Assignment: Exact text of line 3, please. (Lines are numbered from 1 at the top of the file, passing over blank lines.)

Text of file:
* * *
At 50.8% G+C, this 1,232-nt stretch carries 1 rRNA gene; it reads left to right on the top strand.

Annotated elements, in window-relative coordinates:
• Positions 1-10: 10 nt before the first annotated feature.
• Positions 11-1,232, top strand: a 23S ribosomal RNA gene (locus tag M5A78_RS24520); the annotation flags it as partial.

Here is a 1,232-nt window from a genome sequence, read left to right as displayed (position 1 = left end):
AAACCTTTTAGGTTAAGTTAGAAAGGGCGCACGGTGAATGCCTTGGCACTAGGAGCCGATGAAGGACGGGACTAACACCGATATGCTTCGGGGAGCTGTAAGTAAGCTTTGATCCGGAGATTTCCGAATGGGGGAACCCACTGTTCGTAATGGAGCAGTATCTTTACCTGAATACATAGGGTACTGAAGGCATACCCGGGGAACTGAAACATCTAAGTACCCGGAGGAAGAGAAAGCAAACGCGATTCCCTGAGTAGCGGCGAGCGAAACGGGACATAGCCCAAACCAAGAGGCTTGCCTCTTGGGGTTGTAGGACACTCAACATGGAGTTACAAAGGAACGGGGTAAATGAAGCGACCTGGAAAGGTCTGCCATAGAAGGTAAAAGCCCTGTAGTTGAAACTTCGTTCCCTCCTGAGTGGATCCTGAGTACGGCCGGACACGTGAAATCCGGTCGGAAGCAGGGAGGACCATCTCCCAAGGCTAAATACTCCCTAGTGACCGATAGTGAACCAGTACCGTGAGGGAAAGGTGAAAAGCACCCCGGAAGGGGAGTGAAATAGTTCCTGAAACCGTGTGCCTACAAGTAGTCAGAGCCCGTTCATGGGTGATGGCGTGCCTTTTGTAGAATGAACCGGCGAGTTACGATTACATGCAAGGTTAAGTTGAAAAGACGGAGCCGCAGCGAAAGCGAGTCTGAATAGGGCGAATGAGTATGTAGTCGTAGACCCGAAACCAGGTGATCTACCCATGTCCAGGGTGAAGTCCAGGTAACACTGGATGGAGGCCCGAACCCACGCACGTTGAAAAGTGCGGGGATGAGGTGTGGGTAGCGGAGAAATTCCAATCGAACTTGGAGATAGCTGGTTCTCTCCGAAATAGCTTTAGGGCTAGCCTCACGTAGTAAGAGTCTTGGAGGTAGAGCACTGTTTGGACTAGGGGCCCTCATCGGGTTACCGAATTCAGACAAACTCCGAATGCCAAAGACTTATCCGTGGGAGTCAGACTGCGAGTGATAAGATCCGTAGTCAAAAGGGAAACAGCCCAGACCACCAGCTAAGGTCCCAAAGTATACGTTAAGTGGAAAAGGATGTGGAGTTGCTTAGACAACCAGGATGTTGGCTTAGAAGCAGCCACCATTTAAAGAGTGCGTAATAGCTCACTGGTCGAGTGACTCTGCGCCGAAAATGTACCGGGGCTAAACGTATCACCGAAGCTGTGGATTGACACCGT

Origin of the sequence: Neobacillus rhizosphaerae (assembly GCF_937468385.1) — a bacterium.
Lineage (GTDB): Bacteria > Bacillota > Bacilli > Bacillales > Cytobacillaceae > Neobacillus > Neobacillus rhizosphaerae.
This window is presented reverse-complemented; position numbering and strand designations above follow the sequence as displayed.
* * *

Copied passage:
• Positions 1-10: 10 nt before the first annotated feature.